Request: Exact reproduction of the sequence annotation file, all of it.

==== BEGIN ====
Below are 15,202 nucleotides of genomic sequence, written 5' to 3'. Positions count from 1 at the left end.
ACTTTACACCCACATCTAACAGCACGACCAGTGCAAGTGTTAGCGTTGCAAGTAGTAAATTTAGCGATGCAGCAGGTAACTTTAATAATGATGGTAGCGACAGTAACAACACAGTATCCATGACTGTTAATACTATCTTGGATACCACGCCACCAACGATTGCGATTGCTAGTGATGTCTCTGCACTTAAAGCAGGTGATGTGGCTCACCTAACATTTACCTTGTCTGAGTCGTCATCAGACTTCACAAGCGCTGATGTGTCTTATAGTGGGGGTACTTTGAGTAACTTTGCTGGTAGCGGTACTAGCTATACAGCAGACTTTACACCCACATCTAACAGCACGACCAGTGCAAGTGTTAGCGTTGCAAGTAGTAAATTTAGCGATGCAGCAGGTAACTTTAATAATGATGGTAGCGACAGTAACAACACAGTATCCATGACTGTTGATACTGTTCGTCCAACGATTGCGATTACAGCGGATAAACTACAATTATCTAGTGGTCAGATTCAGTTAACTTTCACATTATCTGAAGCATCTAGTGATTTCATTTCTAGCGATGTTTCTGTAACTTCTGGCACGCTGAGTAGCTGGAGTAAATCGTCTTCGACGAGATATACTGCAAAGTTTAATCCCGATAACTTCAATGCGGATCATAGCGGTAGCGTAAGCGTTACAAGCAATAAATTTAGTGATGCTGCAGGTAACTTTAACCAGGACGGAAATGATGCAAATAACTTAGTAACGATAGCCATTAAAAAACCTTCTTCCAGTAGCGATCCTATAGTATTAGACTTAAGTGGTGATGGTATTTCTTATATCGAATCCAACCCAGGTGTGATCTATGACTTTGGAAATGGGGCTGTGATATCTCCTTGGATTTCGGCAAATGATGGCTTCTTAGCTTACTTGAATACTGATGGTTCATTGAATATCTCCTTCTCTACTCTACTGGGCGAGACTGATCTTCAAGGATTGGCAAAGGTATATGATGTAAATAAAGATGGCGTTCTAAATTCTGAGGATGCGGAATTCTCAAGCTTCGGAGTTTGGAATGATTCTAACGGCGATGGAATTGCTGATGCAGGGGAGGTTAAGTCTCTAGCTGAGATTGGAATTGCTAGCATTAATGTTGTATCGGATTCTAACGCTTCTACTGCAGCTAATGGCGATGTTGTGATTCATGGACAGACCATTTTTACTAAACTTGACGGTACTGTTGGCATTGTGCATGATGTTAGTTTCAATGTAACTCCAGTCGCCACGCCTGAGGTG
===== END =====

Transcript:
Below are 15,202 nucleotides of genomic sequence, written 5' to 3'. Positions count from 1 at the left end.
ACTTTACACCCACATCTAACAGCACGACCAGTGCAAGTGTTAGCGTTGCAAGTAGTAAATTTAGCGATGCAGCAGGTAACTTTAATAATGATGGTAGCGACAGTAACAACACAGTATCCATGACTGTTAATACTATCTTGGATACCACGCCACCAACGATTGCGATTGCTAGTGATGTCTCTGCACTTAAAGCAGGTGATGTGGCTCACCTAACATTTACCTTGTCTGAGTCGTCATCAGACTTCACAAGCGCTGATGTGTCTTATAGTGGGGGTACTTTGAGTAACTTTGCTGGTAGCGGTACTAGCTATACAGCAGACTTTACACCCACATCTAACAGCACGACCAGTGCAAGTGTTAGCGTTGCAAGTAGTAAATTTAGCGATGCAGCAGGTAACTTTAATAATGATGGTAGCGACAGTAACAACACAGTATCCATGACTGTTGATACTGTTCGTCCAACGATTGCGATTACAGCGGATAAACTACAATTATCTAGTGGTCAGATTCAGTTAACTTTCACATTATCTGAAGCATCTAGTGATTTCATTTCTAGCGATGTTTCTGTAACTTCTGGCACGCTGAGTAGCTGGAGTAAATCGTCTTCGACGAGATATACTGCAAAGTTTAATCCCGATAACTTCAATGCGGATCATAGCGGTAGCGTAAGCGTTACAAGCAATAAATTTAGTGATGCTGCAGGTAACTTTAACCAGGACGGAAATGATGCAAATAACTTAGTAACGATAGCCATTAAAAAACCTTCTTCCAGTAGCGATCCTATAGTATTAGACTTAAGTGGTGATGGTATTTCTTATATCGAATCCAACCCAGGTGTGATCTATGACTTTGGAAATGGGGCTGTGATATCTCCTTGGATTTCGGCAAATGATGGCTTCTTAGCTTACTTGAATACTGATGGTTCATTGAATATCTCCTTCTCTACTCTACTGGGCGAGACTGATCTTCAAGGATTGGCAAAGGTATATGATGTAAATAAAGATGGCGTTCTAAATTCTGAGGATGCGGAATTCTCAAGCTTCGGAGTTTGGAATGATTCTAACGGCGATGGAATTGCTGATGCAGGGGAGGTTAAGTCTCTAGCTGAGATTGGAATTGCTAGCATTAATGTTGTATCGGATTCTAACGCTTCTACTGCAGCTAATGGCGATGTTGTGATTCATGGACAGACCATTTTTACTAAACTTGACGGTACTGTTGGCATTGTGCATGATGTTAGTTTCAATGTAACTCCAGTCGCCACGCCTGAGGTG